World Congress is heading to Australia

23 Jan, 2018 04:00 AM
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WA Charolais breeders seen in Canada at a World event, Harris (left), Andrew and Anne Thompson and David Ellis.
WA Charolais breeders seen in Canada at a World event, Harris (left), Andrew and Anne Thompson and David Ellis.

THE Charolais Society of Australia Ltd is excited to announce that it will host the 2020 World Charolais Congress here in Australia.

Last held in Australia in 1992, the Congress promises to be a superb showcase of Australian Charolais.

The World Congress is held every two years around the globe with Sweden hosting the event this year.

The Charolais Congresses are well attended and offer a great opportunity to network with likeminded breeders from around the world.

It is staggering how a breed developed in one valley of France has adapted so well to the vast environments the Charolais breed now thrives in globally.

Breed development manager Colin Rex said the World Congress would be a great opportunity to feature the progress of the development of the Australian Charolais type to the world.

“The World Congress coincides with the 50th anniversary of Charolais being introduced into Australia and breeders are looking forward to showing their counterparts from around the world the reason Charolais have become the dominant European breed here in Australia,” Mr Rex said.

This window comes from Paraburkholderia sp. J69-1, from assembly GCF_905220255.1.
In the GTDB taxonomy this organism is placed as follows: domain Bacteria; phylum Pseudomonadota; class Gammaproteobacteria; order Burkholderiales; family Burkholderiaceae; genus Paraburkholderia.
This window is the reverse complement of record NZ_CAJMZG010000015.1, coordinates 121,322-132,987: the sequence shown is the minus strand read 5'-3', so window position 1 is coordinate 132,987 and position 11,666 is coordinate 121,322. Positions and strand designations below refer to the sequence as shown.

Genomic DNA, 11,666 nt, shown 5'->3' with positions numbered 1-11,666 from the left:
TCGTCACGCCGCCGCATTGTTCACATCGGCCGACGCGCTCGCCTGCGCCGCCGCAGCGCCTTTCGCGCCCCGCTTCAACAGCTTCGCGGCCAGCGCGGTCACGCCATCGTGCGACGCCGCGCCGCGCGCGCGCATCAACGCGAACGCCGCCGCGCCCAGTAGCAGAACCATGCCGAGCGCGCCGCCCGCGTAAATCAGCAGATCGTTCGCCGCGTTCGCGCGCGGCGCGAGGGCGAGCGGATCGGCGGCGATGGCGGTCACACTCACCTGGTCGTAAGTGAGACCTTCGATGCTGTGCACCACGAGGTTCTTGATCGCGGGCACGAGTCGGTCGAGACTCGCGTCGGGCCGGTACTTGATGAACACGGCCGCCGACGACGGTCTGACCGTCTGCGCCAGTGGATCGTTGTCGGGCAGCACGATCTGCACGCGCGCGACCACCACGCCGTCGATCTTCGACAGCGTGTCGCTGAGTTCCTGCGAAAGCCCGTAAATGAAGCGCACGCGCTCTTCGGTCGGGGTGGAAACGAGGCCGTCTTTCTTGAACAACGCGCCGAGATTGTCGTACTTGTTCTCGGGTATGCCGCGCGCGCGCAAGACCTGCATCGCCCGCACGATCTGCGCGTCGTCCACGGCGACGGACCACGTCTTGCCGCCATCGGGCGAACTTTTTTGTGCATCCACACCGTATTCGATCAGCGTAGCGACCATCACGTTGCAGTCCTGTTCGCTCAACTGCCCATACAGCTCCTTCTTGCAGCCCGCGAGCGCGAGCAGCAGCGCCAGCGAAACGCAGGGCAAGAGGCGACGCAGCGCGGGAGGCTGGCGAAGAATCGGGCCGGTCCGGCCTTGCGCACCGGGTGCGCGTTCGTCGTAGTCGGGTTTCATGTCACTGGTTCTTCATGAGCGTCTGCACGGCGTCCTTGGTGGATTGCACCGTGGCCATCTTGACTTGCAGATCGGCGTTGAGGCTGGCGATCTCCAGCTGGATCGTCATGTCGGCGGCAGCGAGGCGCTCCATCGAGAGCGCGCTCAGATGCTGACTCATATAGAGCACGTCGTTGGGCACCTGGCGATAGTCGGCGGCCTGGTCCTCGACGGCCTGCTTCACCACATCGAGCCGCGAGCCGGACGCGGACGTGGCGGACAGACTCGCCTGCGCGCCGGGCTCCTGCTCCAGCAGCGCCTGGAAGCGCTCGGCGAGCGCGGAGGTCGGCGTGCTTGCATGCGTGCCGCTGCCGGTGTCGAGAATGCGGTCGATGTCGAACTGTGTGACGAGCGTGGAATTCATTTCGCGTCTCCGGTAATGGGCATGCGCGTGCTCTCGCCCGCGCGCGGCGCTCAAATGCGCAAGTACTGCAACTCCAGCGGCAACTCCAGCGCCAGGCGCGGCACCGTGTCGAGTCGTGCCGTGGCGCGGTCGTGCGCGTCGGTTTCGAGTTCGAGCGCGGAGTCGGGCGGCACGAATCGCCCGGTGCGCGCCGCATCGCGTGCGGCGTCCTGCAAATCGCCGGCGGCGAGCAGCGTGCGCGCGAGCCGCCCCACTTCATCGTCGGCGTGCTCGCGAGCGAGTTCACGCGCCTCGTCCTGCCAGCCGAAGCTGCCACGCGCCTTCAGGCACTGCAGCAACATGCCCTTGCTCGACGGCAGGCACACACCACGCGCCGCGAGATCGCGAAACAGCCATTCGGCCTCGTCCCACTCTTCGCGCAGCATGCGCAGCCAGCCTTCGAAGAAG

Recent weaner sales have again highlighted that producers are rewarded for weight and the ability of a Charolais sire to add performance to British breed dams is well documented.

A strong attribute of the Australian Charolais is the ability to not only add weight for age and muscle but also contribute their do-ability to finish within specifications.

These important attributes allow commercial breeders to maintain their cow size at a level their property can support and add punch to their calves with the Charolais sire.

The calves can then be marketed as either weaners or utilise their growth potential and be taken on to heavier weights.

It is this versatility of the Charolais breed that offers so much potential to commercial producers.

FarmWeekly

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